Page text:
Prekṣaṇīyam is an anthology of essays on Indian classical dance and theatre authored by multifaceted scholar and creative genius, Śatāvadhānī Dr. R Ganesh. As a master of śāstra, a performing artiste (of the ancient art of Avadhānam), and a cultured rasika, he brings a unique, holistic perspective to every discussion. These essays deal with the philosophy, history, aesthetics, and practice of...

Yaugandharam

इदं किञ्चिद्यामलं काव्यं द्वयोः खण्डकाव्ययोः सङ्कलनरूपम्। रामानुरागानलं हि सीतापरित्यागाल्लक्ष्मणवियोगाच्च श्रीरामेणानुभूतं हृदयसङ्क्षोभं वर्णयति । वात्सल्यगोपालकं तु कदाचिद्भानूपरागसमये घटितं यशोदाश्रीकृष्णयोर्मेलनं वर्णयति । इदम्प्रथमतया संस्कृतसाहित्ये सम्पूर्णं काव्यं...

Vanitakavitotsavah

इदं खण्डकाव्यमान्तं मालिनीछन्दसोपनिबद्धं विलसति। मेनकाविश्वामित्रयोः समागमः, तत्फलतया शकुन्तलाया जननम्, मातापितृभ्यां त्यक्तस्य शिशोः कण्वमहर्षिणा परिपालनं चेति काव्यस्यास्येतिवृत्तसङ्क्षेपः।

Vaiphalyaphalam

इदं खण्डकाव्यमान्तं मालिनीछन्दसोपनिबद्धं विलसति। मेनकाविश्वामित्रयोः समागमः, तत्फलतया शकुन्तलाया जननम्, मातापितृभ्यां त्यक्तस्य शिशोः कण्वमहर्षिणा परिपालनं चेति काव्यस्यास्येतिवृत्तसङ्क्षेपः।

Nipunapraghunakam

इयं रचना दशसु रूपकेष्वन्यतमस्य भाणस्य निदर्शनतामुपैति। एकाङ्करूपकेऽस्मिन् शेखरकनामा चित्रोद्यमलेखकः केनापि हेतुना वियोगम् अनुभवतोश्चित्रलेखामिलिन्दकयोः समागमं सिसाधयिषुः कथामाकाशभाषणरूपेण निर्वहति।

Bharavatarastavah

अस्मिन् स्तोत्रकाव्ये भगवन्तं शिवं कविरभिष्टौति। वसन्ततिलकयोपनिबद्धस्य काव्यस्यास्य कविकृतम् उल्लाघनाभिधं व्याख्यानं च वर्तते।

Karnataka’s celebrated polymath, D V Gundappa brings together in the third volume, some character sketches of great literary savants responsible for Kannada renaissance during the first half of the twentieth century. These remarkable...

Karnataka’s celebrated polymath, D V Gundappa brings together in the second volume, episodes from the lives of remarkable exponents of classical music and dance, traditional storytellers, thespians, and connoisseurs; as well as his...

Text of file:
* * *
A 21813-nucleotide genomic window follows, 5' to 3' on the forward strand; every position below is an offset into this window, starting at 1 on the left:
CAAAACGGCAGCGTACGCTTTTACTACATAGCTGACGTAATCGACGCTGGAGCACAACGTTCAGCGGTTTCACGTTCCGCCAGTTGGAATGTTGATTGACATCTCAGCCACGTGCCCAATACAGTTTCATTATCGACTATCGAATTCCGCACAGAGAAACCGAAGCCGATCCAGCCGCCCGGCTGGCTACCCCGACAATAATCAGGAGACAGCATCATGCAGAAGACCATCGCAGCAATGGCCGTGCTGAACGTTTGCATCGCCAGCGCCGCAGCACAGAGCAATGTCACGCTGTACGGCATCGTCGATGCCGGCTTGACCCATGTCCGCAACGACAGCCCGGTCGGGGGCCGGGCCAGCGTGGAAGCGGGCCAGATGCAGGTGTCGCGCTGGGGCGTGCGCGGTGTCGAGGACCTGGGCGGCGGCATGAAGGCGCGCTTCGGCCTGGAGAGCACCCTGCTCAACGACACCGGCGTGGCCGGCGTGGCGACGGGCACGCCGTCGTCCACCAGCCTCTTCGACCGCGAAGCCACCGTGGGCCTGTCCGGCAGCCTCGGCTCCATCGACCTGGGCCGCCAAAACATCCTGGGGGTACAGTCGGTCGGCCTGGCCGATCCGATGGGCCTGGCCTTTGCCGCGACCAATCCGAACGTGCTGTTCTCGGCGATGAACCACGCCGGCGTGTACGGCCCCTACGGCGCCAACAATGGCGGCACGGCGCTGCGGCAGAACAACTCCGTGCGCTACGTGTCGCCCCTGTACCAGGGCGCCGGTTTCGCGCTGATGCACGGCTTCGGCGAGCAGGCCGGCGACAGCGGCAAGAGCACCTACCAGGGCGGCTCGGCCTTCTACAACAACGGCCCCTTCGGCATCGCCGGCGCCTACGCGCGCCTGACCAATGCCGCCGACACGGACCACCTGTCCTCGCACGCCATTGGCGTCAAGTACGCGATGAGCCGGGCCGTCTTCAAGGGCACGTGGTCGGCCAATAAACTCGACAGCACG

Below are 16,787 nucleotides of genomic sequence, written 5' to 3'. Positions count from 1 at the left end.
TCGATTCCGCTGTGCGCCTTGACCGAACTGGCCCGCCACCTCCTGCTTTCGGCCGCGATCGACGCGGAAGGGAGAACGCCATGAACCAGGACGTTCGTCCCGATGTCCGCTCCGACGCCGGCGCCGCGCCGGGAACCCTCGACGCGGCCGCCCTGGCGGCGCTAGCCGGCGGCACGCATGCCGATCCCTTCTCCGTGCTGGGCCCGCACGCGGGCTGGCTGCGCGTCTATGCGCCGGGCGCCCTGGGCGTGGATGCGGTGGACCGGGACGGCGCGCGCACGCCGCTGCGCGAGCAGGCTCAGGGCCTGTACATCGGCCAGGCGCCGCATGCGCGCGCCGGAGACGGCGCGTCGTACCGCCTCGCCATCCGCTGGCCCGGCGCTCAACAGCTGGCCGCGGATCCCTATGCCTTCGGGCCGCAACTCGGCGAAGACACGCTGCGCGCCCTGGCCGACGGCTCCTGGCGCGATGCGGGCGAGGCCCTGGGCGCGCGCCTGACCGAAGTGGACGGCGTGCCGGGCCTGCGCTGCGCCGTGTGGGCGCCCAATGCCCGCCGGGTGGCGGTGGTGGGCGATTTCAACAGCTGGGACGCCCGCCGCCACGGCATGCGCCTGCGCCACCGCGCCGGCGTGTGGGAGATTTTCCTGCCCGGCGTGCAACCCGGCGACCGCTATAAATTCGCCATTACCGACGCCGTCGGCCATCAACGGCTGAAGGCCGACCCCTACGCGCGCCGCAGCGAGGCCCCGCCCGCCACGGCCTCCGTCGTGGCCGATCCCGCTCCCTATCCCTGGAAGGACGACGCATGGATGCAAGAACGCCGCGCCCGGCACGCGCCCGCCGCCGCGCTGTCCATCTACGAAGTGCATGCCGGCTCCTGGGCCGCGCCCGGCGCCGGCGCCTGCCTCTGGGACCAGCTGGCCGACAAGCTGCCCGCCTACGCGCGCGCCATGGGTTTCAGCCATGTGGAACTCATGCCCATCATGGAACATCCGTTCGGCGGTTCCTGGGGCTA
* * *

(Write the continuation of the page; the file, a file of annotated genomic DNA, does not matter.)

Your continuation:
Karnataka’s celebrated polymath, D V Gundappa brings together in the first volume, episodes from the lives of great writers, poets, literary aficionados, exemplars of public life, literary scholars, noble-hearted common folk, advocates...

Evolution of Mahabharata and Other Writings on the Epic is the English translation of S R Ramaswamy's 1972 Kannada classic 'Mahabharatada Belavanige' along with seven of his essays on the great epic. It tells the riveting...

Shiva-Rama-Krishna is an English adaptation of Śatāvadhāni Dr. R Ganesh's popular lecture series on the three great...

Bharatilochana

ಮಹಾಮಾಹೇಶ್ವರ ಅಭಿನವಗುಪ್ತ ಜಗತ್ತಿನ ವಿದ್ಯಾವಲಯದಲ್ಲಿ ಮರೆಯಲಾಗದ ಹೆಸರು. ಮುಖ್ಯವಾಗಿ ಶೈವದರ್ಶನ ಮತ್ತು ಸೌಂದರ್ಯಮೀಮಾಂಸೆಗಳ ಪರಮಾಚಾರ್ಯನಾಗಿ  ಸಾವಿರ ವರ್ಷಗಳಿಂದ ಇವನು ಜ್ಞಾನಪ್ರಪಂಚವನ್ನು ಪ್ರಭಾವಿಸುತ್ತಲೇ ಇದ್ದಾನೆ. ಭರತಮುನಿಯ ನಾಟ್ಯಶಾಸ್ತ್ರವನ್ನು ಅರ್ಥಮಾಡಿಕೊಳ್ಳಲು ಇವನೊಬ್ಬನೇ ನಮಗಿರುವ ಆಲಂಬನ. ಇದೇ ರೀತಿ ರಸಧ್ವನಿಸಿದ್ಧಾಂತವನ್ನು...

Vagarthavismayasvadah

“वागर्थविस्मयास्वादः” प्रमुखतया साहित्यशास्त्रतत्त्वानि विमृशति । अत्र सौन्दर्यर्यशास्त्रीयमूलतत्त्वानि यथा रस-ध्वनि-वक्रता-औचित्यादीनि सुनिपुणं परामृष्टानि प्रतिनवे चिकित्सकप्रज्ञाप्रकाशे। तदन्तर एव संस्कृतवाङ्मयस्य सामर्थ्यसमाविष्कारोऽपि विहितः। क्वचिदिव च्छन्दोमीमांसा च...

The Best of Hiriyanna

The Best of Hiriyanna is a collection of forty-eight essays by Prof. M. Hiriyanna that sheds new light on Sanskrit Literature, Indian...

Stories Behind Verses

Stories Behind Verses is a remarkable collection of over a hundred anecdotes, each of which captures a story behind the composition of a Sanskrit verse. Collected over several years from...